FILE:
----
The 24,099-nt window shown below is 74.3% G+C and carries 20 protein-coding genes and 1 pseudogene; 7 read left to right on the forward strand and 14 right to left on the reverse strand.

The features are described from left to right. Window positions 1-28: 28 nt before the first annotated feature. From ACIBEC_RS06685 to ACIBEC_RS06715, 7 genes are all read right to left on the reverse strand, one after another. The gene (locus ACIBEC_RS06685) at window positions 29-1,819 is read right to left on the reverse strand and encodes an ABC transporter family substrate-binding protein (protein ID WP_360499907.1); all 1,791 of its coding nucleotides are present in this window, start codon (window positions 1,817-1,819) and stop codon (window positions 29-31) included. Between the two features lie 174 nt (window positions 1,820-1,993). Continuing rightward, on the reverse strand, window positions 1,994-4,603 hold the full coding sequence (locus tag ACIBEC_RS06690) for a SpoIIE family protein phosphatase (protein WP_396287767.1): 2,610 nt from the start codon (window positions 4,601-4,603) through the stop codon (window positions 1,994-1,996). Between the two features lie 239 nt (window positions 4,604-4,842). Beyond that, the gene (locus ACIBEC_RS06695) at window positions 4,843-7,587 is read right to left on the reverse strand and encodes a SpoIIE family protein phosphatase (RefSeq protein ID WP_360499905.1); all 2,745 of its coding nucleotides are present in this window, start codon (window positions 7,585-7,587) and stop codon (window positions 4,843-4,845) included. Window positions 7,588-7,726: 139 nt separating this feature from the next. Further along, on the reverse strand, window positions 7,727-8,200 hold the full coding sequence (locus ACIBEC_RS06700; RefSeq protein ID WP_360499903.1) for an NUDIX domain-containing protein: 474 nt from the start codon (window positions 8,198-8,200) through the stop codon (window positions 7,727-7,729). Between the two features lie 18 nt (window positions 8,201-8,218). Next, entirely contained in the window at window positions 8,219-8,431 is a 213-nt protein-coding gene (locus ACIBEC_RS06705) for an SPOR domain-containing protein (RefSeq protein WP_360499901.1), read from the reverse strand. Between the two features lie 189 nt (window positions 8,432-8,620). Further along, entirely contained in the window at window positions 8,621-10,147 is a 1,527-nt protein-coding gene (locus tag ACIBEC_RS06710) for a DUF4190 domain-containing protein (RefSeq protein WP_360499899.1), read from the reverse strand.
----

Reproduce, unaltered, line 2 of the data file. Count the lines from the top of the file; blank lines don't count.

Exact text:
The features are described from left to right. Window positions 1-28: 28 nt before the first annotated feature. From ACIBEC_RS06685 to ACIBEC_RS06715, 7 genes are all read right to left on the reverse strand, one after another. The gene (locus ACIBEC_RS06685) at window positions 29-1,819 is read right to left on the reverse strand and encodes an ABC transporter family substrate-binding protein (protein ID WP_360499907.1); all 1,791 of its coding nucleotides are present in this window, start codon (window positions 1,817-1,819) and stop codon (window positions 29-31) included. Between the two features lie 174 nt (window positions 1,820-1,993). Continuing rightward, on the reverse strand, window positions 1,994-4,603 hold the full coding sequence (locus tag ACIBEC_RS06690) for a SpoIIE family protein phosphatase (protein WP_396287767.1): 2,610 nt from the start codon (window positions 4,601-4,603) through the stop codon (window positions 1,994-1,996). Between the two features lie 239 nt (window positions 4,604-4,842). Beyond that, the gene (locus ACIBEC_RS06695) at window positions 4,843-7,587 is read right to left on the reverse strand and encodes a SpoIIE family protein phosphatase (RefSeq protein ID WP_360499905.1); all 2,745 of its coding nucleotides are present in this window, start codon (window positions 7,585-7,587) and stop codon (window positions 4,843-4,845) included. Window positions 7,588-7,726: 139 nt separating this feature from the next. Further along, on the reverse strand, window positions 7,727-8,200 hold the full coding sequence (locus ACIBEC_RS06700; RefSeq protein ID WP_360499903.1) for an NUDIX domain-containing protein: 474 nt from the start codon (window positions 8,198-8,200) through the stop codon (window positions 7,727-7,729). Between the two features lie 18 nt (window positions 8,201-8,218). Next, entirely contained in the window at window positions 8,219-8,431 is a 213-nt protein-coding gene (locus ACIBEC_RS06705) for an SPOR domain-containing protein (RefSeq protein WP_360499901.1), read from the reverse strand. Between the two features lie 189 nt (window positions 8,432-8,620). Further along, entirely contained in the window at window positions 8,621-10,147 is a 1,527-nt protein-coding gene (locus tag ACIBEC_RS06710) for a DUF4190 domain-containing protein (RefSeq protein WP_360499899.1), read from the reverse strand.